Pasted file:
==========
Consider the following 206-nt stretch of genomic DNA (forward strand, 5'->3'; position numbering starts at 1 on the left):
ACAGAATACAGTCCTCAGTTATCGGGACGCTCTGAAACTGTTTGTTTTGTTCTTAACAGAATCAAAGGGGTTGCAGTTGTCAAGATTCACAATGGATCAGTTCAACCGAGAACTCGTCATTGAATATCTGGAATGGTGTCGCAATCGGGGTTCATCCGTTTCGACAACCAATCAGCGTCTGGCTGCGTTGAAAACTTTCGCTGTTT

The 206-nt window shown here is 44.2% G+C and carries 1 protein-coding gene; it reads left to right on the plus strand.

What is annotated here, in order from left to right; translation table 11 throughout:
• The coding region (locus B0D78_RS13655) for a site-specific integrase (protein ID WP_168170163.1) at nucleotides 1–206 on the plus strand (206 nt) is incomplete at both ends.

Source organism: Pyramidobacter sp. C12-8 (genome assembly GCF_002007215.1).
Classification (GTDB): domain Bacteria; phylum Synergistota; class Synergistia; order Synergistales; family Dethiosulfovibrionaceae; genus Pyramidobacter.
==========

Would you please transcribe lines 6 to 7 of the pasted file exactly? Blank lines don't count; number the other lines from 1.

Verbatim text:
Source organism: Pyramidobacter sp. C12-8 (genome assembly GCF_002007215.1).
Classification (GTDB): domain Bacteria; phylum Synergistota; class Synergistia; order Synergistales; family Dethiosulfovibrionaceae; genus Pyramidobacter.